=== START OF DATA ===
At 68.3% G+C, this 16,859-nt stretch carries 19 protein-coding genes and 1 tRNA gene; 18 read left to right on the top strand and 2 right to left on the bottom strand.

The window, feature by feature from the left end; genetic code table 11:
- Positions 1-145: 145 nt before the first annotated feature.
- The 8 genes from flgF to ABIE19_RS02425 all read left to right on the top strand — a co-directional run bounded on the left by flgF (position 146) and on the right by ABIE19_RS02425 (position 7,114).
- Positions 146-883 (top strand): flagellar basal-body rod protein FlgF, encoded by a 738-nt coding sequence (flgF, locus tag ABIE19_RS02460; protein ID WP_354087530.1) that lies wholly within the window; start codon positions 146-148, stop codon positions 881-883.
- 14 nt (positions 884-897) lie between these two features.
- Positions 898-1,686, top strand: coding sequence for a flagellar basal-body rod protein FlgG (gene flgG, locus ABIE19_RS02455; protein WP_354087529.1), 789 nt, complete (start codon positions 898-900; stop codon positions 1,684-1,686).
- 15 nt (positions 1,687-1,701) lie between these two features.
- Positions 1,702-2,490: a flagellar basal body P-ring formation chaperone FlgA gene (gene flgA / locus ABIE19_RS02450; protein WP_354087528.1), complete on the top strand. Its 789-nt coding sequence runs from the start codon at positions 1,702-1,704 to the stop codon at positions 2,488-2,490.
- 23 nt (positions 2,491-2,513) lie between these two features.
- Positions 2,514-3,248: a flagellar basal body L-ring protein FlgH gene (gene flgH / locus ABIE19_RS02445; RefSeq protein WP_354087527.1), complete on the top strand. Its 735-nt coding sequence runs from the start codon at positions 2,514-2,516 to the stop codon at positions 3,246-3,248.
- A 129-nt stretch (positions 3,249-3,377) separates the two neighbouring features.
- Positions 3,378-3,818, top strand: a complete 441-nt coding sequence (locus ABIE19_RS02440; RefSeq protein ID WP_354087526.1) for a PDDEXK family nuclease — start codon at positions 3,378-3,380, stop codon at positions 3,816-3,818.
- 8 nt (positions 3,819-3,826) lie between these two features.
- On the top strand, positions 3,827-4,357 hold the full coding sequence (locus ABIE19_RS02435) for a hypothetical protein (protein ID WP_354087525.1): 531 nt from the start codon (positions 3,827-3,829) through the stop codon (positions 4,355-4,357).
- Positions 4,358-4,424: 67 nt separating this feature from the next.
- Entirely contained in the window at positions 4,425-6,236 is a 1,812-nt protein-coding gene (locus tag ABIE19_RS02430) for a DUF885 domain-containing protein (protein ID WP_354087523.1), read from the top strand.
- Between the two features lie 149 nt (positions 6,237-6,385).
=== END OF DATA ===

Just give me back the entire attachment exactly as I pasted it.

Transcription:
At 68.3% G+C, this 16,859-nt stretch carries 19 protein-coding genes and 1 tRNA gene; 18 read left to right on the top strand and 2 right to left on the bottom strand.

The window, feature by feature from the left end; genetic code table 11:
- Positions 1-145: 145 nt before the first annotated feature.
- The 8 genes from flgF to ABIE19_RS02425 all read left to right on the top strand — a co-directional run bounded on the left by flgF (position 146) and on the right by ABIE19_RS02425 (position 7,114).
- Positions 146-883 (top strand): flagellar basal-body rod protein FlgF, encoded by a 738-nt coding sequence (flgF, locus tag ABIE19_RS02460; protein ID WP_354087530.1) that lies wholly within the window; start codon positions 146-148, stop codon positions 881-883.
- 14 nt (positions 884-897) lie between these two features.
- Positions 898-1,686, top strand: coding sequence for a flagellar basal-body rod protein FlgG (gene flgG, locus ABIE19_RS02455; protein WP_354087529.1), 789 nt, complete (start codon positions 898-900; stop codon positions 1,684-1,686).
- 15 nt (positions 1,687-1,701) lie between these two features.
- Positions 1,702-2,490: a flagellar basal body P-ring formation chaperone FlgA gene (gene flgA / locus ABIE19_RS02450; protein WP_354087528.1), complete on the top strand. Its 789-nt coding sequence runs from the start codon at positions 1,702-1,704 to the stop codon at positions 2,488-2,490.
- 23 nt (positions 2,491-2,513) lie between these two features.
- Positions 2,514-3,248: a flagellar basal body L-ring protein FlgH gene (gene flgH / locus ABIE19_RS02445; RefSeq protein WP_354087527.1), complete on the top strand. Its 735-nt coding sequence runs from the start codon at positions 2,514-2,516 to the stop codon at positions 3,246-3,248.
- A 129-nt stretch (positions 3,249-3,377) separates the two neighbouring features.
- Positions 3,378-3,818, top strand: a complete 441-nt coding sequence (locus ABIE19_RS02440; RefSeq protein ID WP_354087526.1) for a PDDEXK family nuclease — start codon at positions 3,378-3,380, stop codon at positions 3,816-3,818.
- 8 nt (positions 3,819-3,826) lie between these two features.
- On the top strand, positions 3,827-4,357 hold the full coding sequence (locus ABIE19_RS02435) for a hypothetical protein (protein ID WP_354087525.1): 531 nt from the start codon (positions 3,827-3,829) through the stop codon (positions 4,355-4,357).
- Positions 4,358-4,424: 67 nt separating this feature from the next.
- Entirely contained in the window at positions 4,425-6,236 is a 1,812-nt protein-coding gene (locus tag ABIE19_RS02430) for a DUF885 domain-containing protein (protein ID WP_354087523.1), read from the top strand.
- Between the two features lie 149 nt (positions 6,237-6,385).